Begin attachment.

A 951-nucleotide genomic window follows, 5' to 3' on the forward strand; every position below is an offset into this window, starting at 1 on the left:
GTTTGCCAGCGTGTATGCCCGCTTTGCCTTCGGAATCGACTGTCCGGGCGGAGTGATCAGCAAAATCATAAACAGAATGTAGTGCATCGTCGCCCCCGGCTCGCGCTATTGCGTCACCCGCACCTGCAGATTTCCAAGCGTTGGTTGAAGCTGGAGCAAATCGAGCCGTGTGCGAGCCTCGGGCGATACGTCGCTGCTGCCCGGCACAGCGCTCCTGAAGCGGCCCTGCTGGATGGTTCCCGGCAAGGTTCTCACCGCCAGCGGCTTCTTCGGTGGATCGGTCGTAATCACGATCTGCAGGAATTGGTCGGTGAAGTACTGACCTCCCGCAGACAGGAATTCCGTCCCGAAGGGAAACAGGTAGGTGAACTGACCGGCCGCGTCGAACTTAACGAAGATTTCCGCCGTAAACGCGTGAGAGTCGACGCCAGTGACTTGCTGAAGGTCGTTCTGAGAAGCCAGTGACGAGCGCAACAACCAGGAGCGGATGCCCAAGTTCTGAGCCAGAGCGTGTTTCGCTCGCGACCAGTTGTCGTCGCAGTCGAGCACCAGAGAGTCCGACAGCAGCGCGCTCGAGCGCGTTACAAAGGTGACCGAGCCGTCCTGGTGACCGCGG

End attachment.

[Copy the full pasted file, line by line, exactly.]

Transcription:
A 951-nucleotide genomic window follows, 5' to 3' on the forward strand; every position below is an offset into this window, starting at 1 on the left:
GTTTGCCAGCGTGTATGCCCGCTTTGCCTTCGGAATCGACTGTCCGGGCGGAGTGATCAGCAAAATCATAAACAGAATGTAGTGCATCGTCGCCCCCGGCTCGCGCTATTGCGTCACCCGCACCTGCAGATTTCCAAGCGTTGGTTGAAGCTGGAGCAAATCGAGCCGTGTGCGAGCCTCGGGCGATACGTCGCTGCTGCCCGGCACAGCGCTCCTGAAGCGGCCCTGCTGGATGGTTCCCGGCAAGGTTCTCACCGCCAGCGGCTTCTTCGGTGGATCGGTCGTAATCACGATCTGCAGGAATTGGTCGGTGAAGTACTGACCTCCCGCAGACAGGAATTCCGTCCCGAAGGGAAACAGGTAGGTGAACTGACCGGCCGCGTCGAACTTAACGAAGATTTCCGCCGTAAACGCGTGAGAGTCGACGCCAGTGACTTGCTGAAGGTCGTTCTGAGAAGCCAGTGACGAGCGCAACAACCAGGAGCGGATGCCCAAGTTCTGAGCCAGAGCGTGTTTCGCTCGCGACCAGTTGTCGTCGCAGTCGAGCACCAGAGAGTCCGACAGCAGCGCGCTCGAGCGCGTTACAAAGGTGACCGAGCCGTCCTGGTGACCGCGG